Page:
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How to maximise Nigerias huge gas resources

Published by The Nation on Thu, 16 Jan 2020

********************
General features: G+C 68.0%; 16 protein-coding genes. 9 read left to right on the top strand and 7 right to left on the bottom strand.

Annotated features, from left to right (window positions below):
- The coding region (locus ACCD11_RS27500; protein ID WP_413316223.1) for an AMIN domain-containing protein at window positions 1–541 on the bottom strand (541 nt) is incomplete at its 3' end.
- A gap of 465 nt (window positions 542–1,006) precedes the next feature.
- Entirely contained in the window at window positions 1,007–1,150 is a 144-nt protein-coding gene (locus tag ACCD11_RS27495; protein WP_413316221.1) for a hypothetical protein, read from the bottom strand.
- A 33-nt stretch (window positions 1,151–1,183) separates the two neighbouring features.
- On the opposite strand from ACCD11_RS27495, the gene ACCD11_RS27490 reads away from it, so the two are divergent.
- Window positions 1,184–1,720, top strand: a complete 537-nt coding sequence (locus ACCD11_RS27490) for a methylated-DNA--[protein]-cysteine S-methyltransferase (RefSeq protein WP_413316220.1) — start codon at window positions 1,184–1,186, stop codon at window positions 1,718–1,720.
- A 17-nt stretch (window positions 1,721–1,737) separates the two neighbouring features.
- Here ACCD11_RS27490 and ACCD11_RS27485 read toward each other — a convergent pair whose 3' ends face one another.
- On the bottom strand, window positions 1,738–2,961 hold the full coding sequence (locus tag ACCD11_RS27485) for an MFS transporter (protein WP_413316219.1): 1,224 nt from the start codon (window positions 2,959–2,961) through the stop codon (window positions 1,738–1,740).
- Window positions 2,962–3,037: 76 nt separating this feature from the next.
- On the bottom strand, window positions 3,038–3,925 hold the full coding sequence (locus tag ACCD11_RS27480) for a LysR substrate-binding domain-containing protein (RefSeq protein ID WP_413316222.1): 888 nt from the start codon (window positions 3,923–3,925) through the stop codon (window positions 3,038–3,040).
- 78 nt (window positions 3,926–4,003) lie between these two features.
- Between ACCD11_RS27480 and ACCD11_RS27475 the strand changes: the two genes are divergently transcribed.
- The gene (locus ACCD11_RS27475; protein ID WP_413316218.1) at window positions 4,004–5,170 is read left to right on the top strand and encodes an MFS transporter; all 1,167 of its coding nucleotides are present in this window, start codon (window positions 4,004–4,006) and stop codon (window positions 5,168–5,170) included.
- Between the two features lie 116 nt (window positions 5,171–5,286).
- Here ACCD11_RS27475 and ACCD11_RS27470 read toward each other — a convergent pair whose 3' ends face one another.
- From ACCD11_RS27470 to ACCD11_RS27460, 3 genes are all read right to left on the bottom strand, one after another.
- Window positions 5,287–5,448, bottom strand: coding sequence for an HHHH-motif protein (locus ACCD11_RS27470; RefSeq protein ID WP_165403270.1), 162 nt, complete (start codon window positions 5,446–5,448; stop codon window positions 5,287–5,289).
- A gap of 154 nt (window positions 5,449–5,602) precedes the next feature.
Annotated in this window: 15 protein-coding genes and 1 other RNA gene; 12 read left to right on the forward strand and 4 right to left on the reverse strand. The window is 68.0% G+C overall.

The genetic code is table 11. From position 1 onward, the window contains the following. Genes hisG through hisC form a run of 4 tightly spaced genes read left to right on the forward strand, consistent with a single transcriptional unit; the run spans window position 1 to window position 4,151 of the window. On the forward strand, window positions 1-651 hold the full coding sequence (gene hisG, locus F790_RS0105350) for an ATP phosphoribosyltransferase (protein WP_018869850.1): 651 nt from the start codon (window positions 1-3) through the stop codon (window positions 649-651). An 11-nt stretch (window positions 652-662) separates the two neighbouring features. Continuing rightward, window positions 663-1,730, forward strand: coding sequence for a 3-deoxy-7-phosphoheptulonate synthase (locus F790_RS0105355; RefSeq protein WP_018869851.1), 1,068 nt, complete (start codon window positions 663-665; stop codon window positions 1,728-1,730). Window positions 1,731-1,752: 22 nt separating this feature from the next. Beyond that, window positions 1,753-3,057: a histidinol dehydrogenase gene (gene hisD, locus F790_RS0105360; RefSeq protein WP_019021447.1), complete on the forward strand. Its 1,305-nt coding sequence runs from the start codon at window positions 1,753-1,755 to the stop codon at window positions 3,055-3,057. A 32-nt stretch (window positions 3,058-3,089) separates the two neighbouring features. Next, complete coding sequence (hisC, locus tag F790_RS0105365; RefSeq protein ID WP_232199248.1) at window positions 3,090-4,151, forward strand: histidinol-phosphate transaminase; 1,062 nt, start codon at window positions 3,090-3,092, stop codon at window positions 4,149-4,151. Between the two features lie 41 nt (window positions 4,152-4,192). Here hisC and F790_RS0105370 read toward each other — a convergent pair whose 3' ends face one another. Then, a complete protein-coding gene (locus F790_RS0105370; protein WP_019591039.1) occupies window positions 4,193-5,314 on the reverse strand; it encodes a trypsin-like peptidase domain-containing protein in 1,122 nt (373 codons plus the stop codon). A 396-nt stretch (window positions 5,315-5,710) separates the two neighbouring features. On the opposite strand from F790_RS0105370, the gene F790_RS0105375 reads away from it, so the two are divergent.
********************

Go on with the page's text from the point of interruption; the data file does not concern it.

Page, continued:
The Department of Petroleum Resources (DPR) says the countrys natural gas proven and unproven reserves stand at 200.79 trillion cubic feet (Tcf) and 600 Tcf, making it more of a gas province than oil. However, industry operators say until the right regulatory and fiscal policies are put in place, optimising the potentials of natural gas for development of the economy will remain a mirage, reports EMEKA UGWUANYI.The Nigerian Gas Association Workshop Report noted that Nigeria has large hydrocarbon resources, including natural gas, when compared to other producing countries.This resource, the report said, is of benefit as it has become and continues to be the fuel of choice in developed and developing countries.The distribution ratio of proven reserves between Associated Gas (AG) and Non-Associated Gas (NAG) is 50/50, the report said, adding that the natural gas industry is developing as the country is only consuming a fraction of it, especially in meeting its internal energy demand.According to the report, gas development is constrained by the absence of fiscal policies; gas pricing mechanism; legal and regulatory frameworks; and inadequate finance.These uncertainties have had deleterious effects on the industry. Creating an enabling and reliable legal and regulatory environment will ensure the successful and sustainable development of the industry.A research by the Facility for Oil Sector Transformation (FOSTER) with objectives of improving the performance of the oil and gas sector in terms of efficiency and productivity, the report said, identified gas regulatory and pricing and proposed recommendations to the impending problems.Gas pricing challengeAccording to FOSTER, The end user gas price of US$3.85 per million standard cubic feet (Mscf) directive by the Minister of Petroleum Resources for textile manufacturers based on a distribution tariff of US$1.15 and marketing margin of US$0.50 fails to cover the scope and cost of last mile distribution companies and does not take into account the capital that has been invested to develop the distribution network.The extension of a special pricing arrangement to any arm of the industry should be preceded by an extensive consultation, in-depth research and an assessment of the consequences of such arrangements for the manufacturing industry to ensure that no element of the value chain is broken in the process.The National Gas Policy 2017 also recognises the importance of stakeholders being carried along in regulatory decision making. For example, the regulated tariff for monopoly infrastructure is to be based on a tariff methodology and model developed by the petroleum regulatory authority with input from stakeholders.Consequences of the directiveAccording to players in the natural gas distribution chain, pursuant to the directive, the end user gas price of US$3.85/Mscf took effect from January 1, 2018.It is a retroactive price, which fails to take into account the cost of our services or the capital we have invested; therefore, it will have a crippling effect on our businesses and result in gross value erosion for local and foreign investors who have already committed funds; creation of unanticipated liabilities for Local Distribution Companies (LDCs) as other manufacturing customers will expect back payments at the LDCs expense based on policy-generated debts for 2018 (resulting from the US$3.77/Mscf difference between the US$7.62/Mscf price that was in effect during 2018 and the US$3.85/Mscf price in the Directive); and potential future tax complications, levies and penalties against LDCs.Others are making LDCs face significant difficulty in meeting up with financial obligations to lenders for facilities expended towards gas infrastructure deployment, which ability to meet up with financial obligations was under severe strain as a result of the significant currency devaluation; and negative effects for contracts executed before the release of the directive.Also on capital recovery, the gas players said: We have invested very significant capital to develop our extensive downstream distribution network.This capital is recovered through a portion of the end user gas price. The directive, however, does not make any provision for capital recovery.This would grossly erode already constrained margins, meaning that we would never be able to recover our prior investment and would be unable to carry out any further development of the distribution network to promote further industrialisation.This will compound our already pressured ability to conduct Operations and Maintenance (O&M) at the right quality and safety standards in the normal course of business.Additionally, the imperative to upgrade our distribution infrastructure as required from time to time demands fresh injection of significant capital.The provisions made for these at the initial investment decision phases have become grossly inadequate as a result of changes in macro and micro economic variablescurrency devaluation, foreign exchange constraints and inflation, among others.Our capacity to meet these obligations would be greatly diminished as a result of inadequate margins espoused by the directive, and inability to accommodate all ongoing negotiations with small industries requiring marginal gas volumes.Investment protection and sanctity of contractsThe supply of gas to customers in the textile and manufacturing sectors is based on commercially negotiated, legally binding contracts.The implementation of the directive would ignore the commercial agreement between parties and send a wrong signal to the private sector and foreign investors that contracts do not need to be respected or can be interfered with by the Federal Government.This will hinder further investment in the industry and other sectors given that policy risk is a first consideration during the investment appraisals.The report noted that the LDCs are already feeling a strain on their investments as a result of the currency devaluation and the fact that any overseas costs, which the LDCs incur would be at NAFEX rate (about $1:N365) while the end user gas price is converted from US dollars to Naira at the CBN rate ($1:N306). A $3.85 end user gas price will compound this situation.The directive also creates the risk of disputes and litigation between commercial parties in the gas industry. Gas pricing in the gas value chain is based on investments made on established economics (as recognised by the Gas Policy) and the erosion of margins, which underpinned the investments would mean that there is the significant risk that suppliers or distributors of gas would be unable to continue to meet their contractual obligations on a sustainable basis.Directive at variance with Gas Policy and hinders development of the gas industry.Read Also:Shift to gas will knock out petroleum subsidySylvaAccording to the report, the Gas Policy is clear that to fully develop the industry, there is a need to move towards a deregulated market allowing for willing buyer-willing seller arrangements.This would help incentivise private sector investment in the various aspects of the gas value chain. The Gas Policy also recognises that cost of service has to be taken into account in regulatory decision making. The directive, however, fails to note the cost required to develop, operate and maintain gas infrastructure.A strict regulation of the gas price for the entire gas value chain is at variance to the spirit of the National Domestic Gas Supply and Pricing Policy 2008 and the Gas Policy, which enshrine the governments position on achievement of a market-led pricing approach and incentivising private sector investment in the gas industry.It would also deter much needed private sector and foreign investment in the Domestic Gas industry given that investors will be unwilling to invest in an industry where there is no certainty as to viability of the investment if the Federal Government can unilaterally make significant reductions to the pricing, which was used to assess the economic viability of the investment.Such directive shows there is no sanctity of contracts as commercial terms of commercially negotiated contracts can be significantly adjusted by the Federal Government at any time.The US$3.85/Mscf end user gas price for the whole manufacturing industry would also mean the distribution companies would be unable to expand their networks (which would further promote industrial development) given that there would be no way to recover the investment.The positive impact LDCs have had on the development of our nation through our significant investments in the downstream gas sector must be emphasised.Since the LDCs commenced commercial operations we have enabled the creation of hundreds of thousands of jobs (directly and indirectly); enabled contribution of over N565billion to Nigerias gross domestic product; developed over 250 megawatts (Mw) power generation capacity; displaced over 1,980kt of CO2 emissions through customers we have enabled to switch from diesel to natural gas; provided education-focused initiatives to several thousand students; and provided entrepreneurial training, capacity development and empowerment programmes and provided medical interventions for several thousand indigenes, it said.The report continued: All these significant contributions would not have been possible without gas pricing, which supports the cost of service and enables the recovery of capital invested.The LDCs have also made a significant contribution to industrial development by being able to supply gas at a price which is at a discount of 30 per cent plus to the price of alternative fuels.Without an end user gas price that took into account cost of services and enabled recovery of capital invested we would have been unable to develop the gas infrastructure, which has enabled this industrial development.In facilitating industrial development, we have even gone as far as incurring the costs required to connect some customers to our network that did not pass the economics required for new connections (achieved through cross-subsidising with customers that passed the economics).The overall effect of this strict regulation of the gas price in the manner set out in the directive is that the development of the gas industry would be significantly hampered when there is a need for our nation to move towards a gas-based economy.